Press Release

Legislators in PJM Region Join Together to Push for Greater Transparency

February 6, 2024



NCEL Point of Contact

Taylor Anderson
Communications Director


Legislators from five states are joining together to introduce legislation to increase the transparency of electric utilities’ involvement in PJM, the Regional Transmission Organization (RTO) that manages the grid. PJM spans 13 states and DC from the Midwest to the East Coast. States proposing legislation include Illinois, Maryland, Pennsylvania, Virginia, and West Virginia

The decisions made by PJM impact clean energy and the cost of electricity. These decisions can help or hinder state policies. This makes coordination with RTOs and oversight of utility participation by states crucial. States have the authority to regulate utilities to ensure they are acting in the public’s best interest. Right now, utilities are voting in private on rules at PJM that have an impact on rates and the transition to clean energy. Legislators in these five states are calling for these votes to be public so there is greater oversight and accountability on utilities and PJM for the decisions being made.

Legislators in Maryland, Illinois, Pennsylvania, Virginia, and West Virginia have authored legislation requiring each utility to submit a report to their respective state Public Service Commissions regarding votes cast in any PJM meeting in the prior calendar year and a brief description for how that vote was in the public interest. 

“This is an important transparency bill,” said Delegate Rip Sullivan. “The decisions made by PJM have enormous impact on Virginia’s transition to clean energy. It wasn’t long ago that subcommittee votes in the General Assembly were unrecorded and essentially secret. We changed that for obvious reasons. When it comes to our clean energy transition and the cost of electricity, it is vital that regulators, the General Assembly, and most importantly Virginia’s ratepayers have better insight into the decisions PJM and our utilities make.”

Last year, Maryland Delegate Lorig Charkoudian introduced a similar bill that passed the House. The West Virginia Public Service Commission also filed complaints regarding transparency over PJM meetings and decision-making. Delegate Charkoudian is reintroducing her bill (HB0505) again this year.

“My colleagues and I, across the PJM region, know that decisions made at PJM affect our rate-payers, the reliability of our electric grid, and our transition to clean energy,” said Delegate Lorig Charkoudian. “These are all issues we are working on at the state level, and PJM’s rules have the ability to either support or hamper our ability to address these issues. This bill will go a long way to establishing transparency to support our ability to engage with PJM on these crucial issues.”

In late January, West Virginia Delegate Evan Hansen introduced HB5101 establishing reporting requirements for PJM meetings. 

“In West Virginia, people’s electric rates have gone up faster than any other state,” said Delegate Evan Hansen. “We need our electric utilities to explain how their secret votes at PJM are in the public interest.”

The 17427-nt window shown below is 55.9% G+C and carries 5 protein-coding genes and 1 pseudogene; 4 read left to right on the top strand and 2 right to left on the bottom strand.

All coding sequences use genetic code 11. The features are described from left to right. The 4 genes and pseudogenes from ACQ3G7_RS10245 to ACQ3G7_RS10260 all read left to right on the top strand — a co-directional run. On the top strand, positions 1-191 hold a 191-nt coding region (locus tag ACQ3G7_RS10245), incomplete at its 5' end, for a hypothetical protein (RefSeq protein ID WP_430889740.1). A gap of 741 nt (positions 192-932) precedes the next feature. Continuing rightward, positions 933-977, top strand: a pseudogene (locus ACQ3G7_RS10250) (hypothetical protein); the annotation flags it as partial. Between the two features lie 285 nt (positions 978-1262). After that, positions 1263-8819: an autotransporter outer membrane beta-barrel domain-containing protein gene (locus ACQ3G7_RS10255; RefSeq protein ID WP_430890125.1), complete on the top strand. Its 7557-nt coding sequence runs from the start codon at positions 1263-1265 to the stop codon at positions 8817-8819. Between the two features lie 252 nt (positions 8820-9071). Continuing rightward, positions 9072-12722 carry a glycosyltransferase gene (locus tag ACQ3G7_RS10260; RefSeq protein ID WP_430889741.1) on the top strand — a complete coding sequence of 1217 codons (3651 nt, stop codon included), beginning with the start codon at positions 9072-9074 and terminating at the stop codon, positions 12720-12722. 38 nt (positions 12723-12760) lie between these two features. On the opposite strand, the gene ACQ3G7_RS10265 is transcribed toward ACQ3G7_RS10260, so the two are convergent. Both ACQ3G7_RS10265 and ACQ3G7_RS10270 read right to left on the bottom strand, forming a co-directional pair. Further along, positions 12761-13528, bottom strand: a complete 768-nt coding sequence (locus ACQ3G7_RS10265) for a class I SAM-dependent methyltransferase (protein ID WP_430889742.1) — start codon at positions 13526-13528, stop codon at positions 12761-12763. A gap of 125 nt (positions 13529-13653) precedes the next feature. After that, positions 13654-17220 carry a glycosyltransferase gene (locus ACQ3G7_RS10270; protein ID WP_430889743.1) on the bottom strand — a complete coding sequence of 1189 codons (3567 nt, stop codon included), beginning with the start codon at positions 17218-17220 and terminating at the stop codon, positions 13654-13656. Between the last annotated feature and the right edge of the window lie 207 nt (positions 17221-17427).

Illinois Representative Joyce Mason introduced HB 4747 this week and Pennsylvania Representative Chris Rabb is currently drafting legislation. 

“When utilities vote at regional transmission organizations, they have impacts on our clean energy transition and the cost of electricity,” said Representative Joyce Mason. “My bill introduces better transparency for how utilities vote in our electric markets, which is part of a healthy democracy. As a legislator, my votes are public – it should be the same for utilities whose votes impact the affordability and cleanliness of our electricity. “

“The regional transmission organization that manages our energy grid in Pennsylvania impacts our transition to clean energy and our monthly electric bills,” said Representative Chris Rabb. “And the utilities across our state and region come to meet and vote in private. This is not acceptable. These corporations’ votes are no less important and influential than mine as a legislator. So, if all my votes are public, theirs should be, too!”

State leaders know that increased communication and coordination between states, RTOs, and utilities is paramount for preventing climate change’s worst impacts and ensuring reliable and affordable electricity. States will continue to lead the charge for better transparency in the coming legislative session. 

“NCEL is proud to help organize these state legislators across the PJM region,” said Ava Gallo, NCEL Climate and Energy Manager. “We know that legislators work tirelessly to ensure their constituents have affordable, reliable, and clean electricity. States are stronger together and this legislation can help ensure that utilities across the region are also working towards these same goals.”


Created by and for state legislators, the National Caucus of Environmental Legislators is a 501(c)(3) nonprofit that organizes over 1,200 environmentally-committed state legislators from all 50 states and both parties. NCEL provides venues and opportunities for lawmakers to share ideas and collaborate on environmental issues.